3. Added a lot more code to a language that was initially intended to be simple.


Whenever you hear a web developer complain about Internet Explorer, it is because that Microsoft consistently went against common practice when developing Internet Explorer up until the most recent version, IE10. Versions 6 through 8 and even a little bit of 9 of the Internet Explorer browsers were complete standards catastrophies. As new browsers emerged (Chrome and Safari) or became more noticed (for the Opera readers), developing consistent sites across each one became a headache. When you added the standards nightmare that Internet Explorer introduced, it was enough to make grown men cry.


A major win for JavaScript happened when it was submitted and accepted by the ECMA for industry standardization. This created a base standard for the language (and also gave JavaScript a new name of ECMAScript…but we still call it JavaScript). Since 1997, ECMA has helped to standardize new features. The current version of JavaScript is ECMAScript 5.1. ECMAScript 6 (or ECMAScript Harmony) is not yet released, but is due soon.

JavaScript on the Server

As the language matured (along with it’s developers), it began to see other uses besides the browser. Microsoft released a language API for writing native Windows scripts in the language under the Windows Scripting Host, giving system administrators a choice between VBScript and the Microsoft implementation called JScript. Perhaps the biggest use of JavaScript outside of the browser is a server-side technology called Node.js.

Node is a server-side language, meaning it runs on the server rather than on the client (explaining this may come up in a future post as some people have a hard time understanding what that means). Node runs off of Google Chrome’s JavaScript interpreter called V8. It was released in 2009 by a developer named Ryan Dahl. While Node.js is probably the most popular implementation of a server-side JavaScript technology, it is not the only one out there. A community in support of server-side JavaScript started in 2009 (around the same time as Node) called CommonJS. To learn more about that if you have an interest visit their wiki site.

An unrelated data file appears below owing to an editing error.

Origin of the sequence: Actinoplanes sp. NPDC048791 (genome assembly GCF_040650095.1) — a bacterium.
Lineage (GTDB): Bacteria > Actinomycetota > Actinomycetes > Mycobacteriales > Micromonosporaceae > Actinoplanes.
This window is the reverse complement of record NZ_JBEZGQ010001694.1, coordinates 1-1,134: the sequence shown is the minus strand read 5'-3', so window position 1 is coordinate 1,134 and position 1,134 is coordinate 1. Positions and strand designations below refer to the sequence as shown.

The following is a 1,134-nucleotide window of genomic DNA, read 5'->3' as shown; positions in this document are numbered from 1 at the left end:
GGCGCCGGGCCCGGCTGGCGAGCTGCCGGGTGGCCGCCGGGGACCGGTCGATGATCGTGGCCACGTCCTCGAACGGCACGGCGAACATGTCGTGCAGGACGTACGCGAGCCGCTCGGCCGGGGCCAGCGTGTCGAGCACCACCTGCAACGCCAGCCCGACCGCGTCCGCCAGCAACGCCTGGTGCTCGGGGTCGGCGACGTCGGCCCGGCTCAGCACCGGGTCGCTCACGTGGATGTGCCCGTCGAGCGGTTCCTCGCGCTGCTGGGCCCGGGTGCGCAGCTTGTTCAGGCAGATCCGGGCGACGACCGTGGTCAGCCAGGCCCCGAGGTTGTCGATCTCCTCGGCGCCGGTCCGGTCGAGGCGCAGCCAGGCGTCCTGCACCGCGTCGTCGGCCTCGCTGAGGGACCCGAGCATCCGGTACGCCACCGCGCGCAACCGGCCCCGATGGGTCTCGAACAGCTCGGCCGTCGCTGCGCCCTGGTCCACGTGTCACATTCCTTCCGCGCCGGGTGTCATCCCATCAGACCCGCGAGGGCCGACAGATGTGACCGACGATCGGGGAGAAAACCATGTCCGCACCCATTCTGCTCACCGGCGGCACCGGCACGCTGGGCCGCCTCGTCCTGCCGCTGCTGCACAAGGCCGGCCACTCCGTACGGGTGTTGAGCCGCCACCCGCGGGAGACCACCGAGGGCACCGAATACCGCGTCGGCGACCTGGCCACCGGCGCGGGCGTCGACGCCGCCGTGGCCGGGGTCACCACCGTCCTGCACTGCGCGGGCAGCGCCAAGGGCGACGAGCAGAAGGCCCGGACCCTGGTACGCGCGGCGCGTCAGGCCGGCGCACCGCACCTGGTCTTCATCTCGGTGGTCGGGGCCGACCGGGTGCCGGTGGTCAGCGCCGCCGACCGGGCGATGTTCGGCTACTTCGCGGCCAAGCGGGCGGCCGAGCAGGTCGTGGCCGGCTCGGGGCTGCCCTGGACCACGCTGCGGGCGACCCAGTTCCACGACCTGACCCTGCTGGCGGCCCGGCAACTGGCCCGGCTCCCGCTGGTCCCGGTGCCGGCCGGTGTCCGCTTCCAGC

The Future

No blog post about the history of JavaScript can skip the importance of this language. JavaScript is one of the most used languages today. At the time of writing, JavaScript sits at the top of GitHub’s top languages at 21%. JavaScript development is one of the most sought for qualifications by software development companies. Even StackOverflow.com, a major Q&A site for programmers, has well over 410 thousand questions for JavaScript alone. The popularity of JavaScript has grown so much that the co-founder of StackOverflow.com and the entire StackExchange network, Jeff Atwood, coined a law called, approriately, Atwood’s Law, stating that “any application that can be written in JavaScript, will eventually be written in JavaScript.”

The future of JavaScript is promising and I am glad. Not only is it a fun language to work in, it’s also very easy to understand the basics of how it works. This opens up the door for many new and exciting technologies to be wrapped up with JavaScript. Just look at the rapid development of web applications today. You can do just about anything in the browser, all thanks to one language, JavaScript.

Summary of the history of JavaScript

  • Created in 1995 by Brendan Eich
  • People were like WTF is this?
  • Got big quick
  • Microsoft screwed it up
  • A standard was created
  • Everyone loves JavaScript now
  • Atwood’s law
  • Server side JavaScript FTW!
  • Possibility your household electronics now run JavaScript